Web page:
Graded on a Curve:
Bread,
The Best of Bread

I’m listening to The Best of Bread, and if I get any more mellow I’ll be urine.

It’s easy to mock the anodyne sounds of soft rock avatars Bread; easy enough, for example, to point out that like their name their music is white, bland, and utterly lacking in nutritional value.

But what you gotta understand about David Gates and Company is that come the bitter end of the sixties and the turn of the seventies, when America’s once idealistic and optimistic young longhairs were ready to assume the collective fetal position in the face of such shattering “happenings” as Altamont, the Manson killings, Kent State, savage acid trips, and the Vietnam War, Bread was there like a giant aural Quaalude to calm their frazzled nerve endings. If the Age of Aquarius had become a grim joke and America one big lunatic asylum, soft rock bands like Bread were the music being piped through the nationwide hi-fi to sedate the inmates. You could pull Bread up to your neck like a snug childhood blankie and HIDE.

In short, Bread provided an important mental health service and may even have saved lives, and who am I to gainsay a bunch of American heroes? Sure, they constituted a craven retreat from social engagement or even leaving your apartment, but what with all the evil hoodoo going down in the streets, who wanted to leave their apartments anyway? A National Guardsman could shoot you! Or a Weathermen bomb could blow you sky-high! Better to say to hell with it all and sing along to “It Don’t Matter to Me,” which is a pretty good song and might as well have been the National Anthem of the New “I Give Up” Generation.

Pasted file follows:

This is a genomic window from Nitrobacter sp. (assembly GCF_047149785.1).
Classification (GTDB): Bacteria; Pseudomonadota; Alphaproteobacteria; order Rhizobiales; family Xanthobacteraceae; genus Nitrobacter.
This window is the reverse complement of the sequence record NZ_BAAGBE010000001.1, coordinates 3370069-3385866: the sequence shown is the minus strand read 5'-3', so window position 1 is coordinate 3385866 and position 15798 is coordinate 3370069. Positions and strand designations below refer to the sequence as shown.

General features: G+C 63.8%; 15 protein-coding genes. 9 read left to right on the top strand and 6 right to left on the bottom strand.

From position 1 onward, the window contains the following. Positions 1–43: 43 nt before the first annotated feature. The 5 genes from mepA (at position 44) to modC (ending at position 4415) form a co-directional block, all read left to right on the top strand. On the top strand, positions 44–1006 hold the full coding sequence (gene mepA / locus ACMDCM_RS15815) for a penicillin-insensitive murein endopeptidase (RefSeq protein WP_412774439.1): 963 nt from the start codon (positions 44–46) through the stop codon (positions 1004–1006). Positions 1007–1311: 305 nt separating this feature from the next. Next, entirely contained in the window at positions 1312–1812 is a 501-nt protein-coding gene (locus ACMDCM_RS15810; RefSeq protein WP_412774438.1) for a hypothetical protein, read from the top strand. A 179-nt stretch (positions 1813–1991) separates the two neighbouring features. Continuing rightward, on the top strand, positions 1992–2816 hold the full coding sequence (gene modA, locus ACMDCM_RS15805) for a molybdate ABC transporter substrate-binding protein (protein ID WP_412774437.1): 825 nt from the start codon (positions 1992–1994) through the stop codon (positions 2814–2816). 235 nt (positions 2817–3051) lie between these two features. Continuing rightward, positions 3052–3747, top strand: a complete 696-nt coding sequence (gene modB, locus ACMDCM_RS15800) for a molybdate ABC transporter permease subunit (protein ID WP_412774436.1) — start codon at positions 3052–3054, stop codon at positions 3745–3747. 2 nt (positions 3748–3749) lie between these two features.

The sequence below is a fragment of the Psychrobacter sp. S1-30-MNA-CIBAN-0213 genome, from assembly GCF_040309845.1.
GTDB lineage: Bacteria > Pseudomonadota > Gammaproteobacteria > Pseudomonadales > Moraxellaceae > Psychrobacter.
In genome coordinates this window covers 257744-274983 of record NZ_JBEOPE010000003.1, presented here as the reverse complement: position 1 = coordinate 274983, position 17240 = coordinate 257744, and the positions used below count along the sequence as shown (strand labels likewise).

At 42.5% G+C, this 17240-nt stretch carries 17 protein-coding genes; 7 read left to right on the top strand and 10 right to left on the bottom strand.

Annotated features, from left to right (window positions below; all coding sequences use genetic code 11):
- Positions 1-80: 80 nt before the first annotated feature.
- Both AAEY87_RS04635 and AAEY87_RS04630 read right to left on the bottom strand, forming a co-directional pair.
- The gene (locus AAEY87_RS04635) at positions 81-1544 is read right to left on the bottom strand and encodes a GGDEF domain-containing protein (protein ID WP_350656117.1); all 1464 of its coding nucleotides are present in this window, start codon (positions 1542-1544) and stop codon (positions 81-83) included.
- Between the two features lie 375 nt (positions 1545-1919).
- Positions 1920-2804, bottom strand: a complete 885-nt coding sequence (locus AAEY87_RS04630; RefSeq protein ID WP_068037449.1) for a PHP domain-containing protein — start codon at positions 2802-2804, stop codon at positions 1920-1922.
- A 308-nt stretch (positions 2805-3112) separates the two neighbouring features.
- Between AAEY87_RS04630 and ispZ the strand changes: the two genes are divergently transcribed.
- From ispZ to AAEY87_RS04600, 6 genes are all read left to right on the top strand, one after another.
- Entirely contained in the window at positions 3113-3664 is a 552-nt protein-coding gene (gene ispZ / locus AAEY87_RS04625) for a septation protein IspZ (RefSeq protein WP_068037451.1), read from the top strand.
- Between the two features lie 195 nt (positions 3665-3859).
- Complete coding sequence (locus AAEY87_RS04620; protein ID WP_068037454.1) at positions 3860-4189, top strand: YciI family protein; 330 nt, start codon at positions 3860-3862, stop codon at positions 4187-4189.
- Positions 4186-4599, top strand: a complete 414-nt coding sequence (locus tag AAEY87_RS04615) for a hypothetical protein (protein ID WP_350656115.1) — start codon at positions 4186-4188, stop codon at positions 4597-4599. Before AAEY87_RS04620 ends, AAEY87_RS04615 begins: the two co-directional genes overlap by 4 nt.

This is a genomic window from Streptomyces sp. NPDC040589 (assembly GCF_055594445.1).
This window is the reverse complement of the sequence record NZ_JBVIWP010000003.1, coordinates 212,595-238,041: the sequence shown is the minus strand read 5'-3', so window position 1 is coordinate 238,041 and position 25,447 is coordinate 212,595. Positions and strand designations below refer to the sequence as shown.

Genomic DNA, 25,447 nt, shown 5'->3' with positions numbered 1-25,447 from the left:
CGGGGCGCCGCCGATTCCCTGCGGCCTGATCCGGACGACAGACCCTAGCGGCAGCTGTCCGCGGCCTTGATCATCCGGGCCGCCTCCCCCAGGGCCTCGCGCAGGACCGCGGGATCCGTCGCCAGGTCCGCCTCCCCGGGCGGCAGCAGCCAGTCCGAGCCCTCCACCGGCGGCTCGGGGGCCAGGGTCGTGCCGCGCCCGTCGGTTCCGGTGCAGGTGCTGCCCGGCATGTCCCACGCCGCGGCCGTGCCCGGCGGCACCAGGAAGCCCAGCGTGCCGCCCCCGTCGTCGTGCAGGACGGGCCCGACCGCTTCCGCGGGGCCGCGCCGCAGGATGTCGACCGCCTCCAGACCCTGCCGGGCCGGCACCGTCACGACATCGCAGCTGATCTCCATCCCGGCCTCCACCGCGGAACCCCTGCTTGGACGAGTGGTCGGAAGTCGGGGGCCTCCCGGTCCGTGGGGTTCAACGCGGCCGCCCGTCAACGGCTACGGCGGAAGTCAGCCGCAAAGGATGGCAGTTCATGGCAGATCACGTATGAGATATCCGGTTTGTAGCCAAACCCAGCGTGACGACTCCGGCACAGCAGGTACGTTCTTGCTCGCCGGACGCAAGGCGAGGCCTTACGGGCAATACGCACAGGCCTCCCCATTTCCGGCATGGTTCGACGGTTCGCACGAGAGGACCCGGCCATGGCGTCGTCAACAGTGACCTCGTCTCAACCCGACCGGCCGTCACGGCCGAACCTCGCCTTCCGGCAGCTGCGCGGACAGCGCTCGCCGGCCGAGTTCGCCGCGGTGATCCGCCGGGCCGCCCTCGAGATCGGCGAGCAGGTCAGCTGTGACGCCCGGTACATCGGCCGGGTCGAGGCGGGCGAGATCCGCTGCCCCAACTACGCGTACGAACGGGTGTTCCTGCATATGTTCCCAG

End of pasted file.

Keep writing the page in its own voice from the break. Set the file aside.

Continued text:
Forget the synapse-frying sounds of Jimi Hendrix and the mutant blooz of England’s heavy metal monoliths; what America’s youth needed was some gentle soothing in the form of quietly strummed acoustic guitars and hushed vocals, and Bread had ‘em both in spades. Throw in some lobotomizing strings and a lovely melody and you’ve got Wonder Bread for the ears in the form of such unforgettable classics as “If,” “Everything I Own,” “Diary,” “Baby I’m-a Want You” (you parse the grammar, I dare you) and “Diary.” They were all immensely popular songs not only because they’re very good popular songs; they also expressed Universal Sentiments in a simple way, helping America’s shell-shocked young adults to focus on something other than the fact that the whole damn planet appeared to be fucked.

“Baby I’m-a Want You” is a love song for the ages and eons away from the frustrations of “I Can’t Get No Satisfaction” and “Street Fighting Man”; sure it’s precious beyond words but there’s no denying its loveliness. And the same can be said for the rest of the “Monster Hits” that make up the A Side of this 1973 Elektra Records compilation. If it’s a mellow boat ride through the jasmine of your mind you’re looking for, The Best of Bread is your ideal canoe. Parse the lyrics and what David Gates was really saying was, “Forget about Tricky Dick and all that napalm on the nightly news and retreat to that quiet still sylvan glade inside your cranium where the moss is soft and you can throw yourself down and just sorta liquify like a pat of melting butter. Seriously–who doesn’t want to be melting butter?”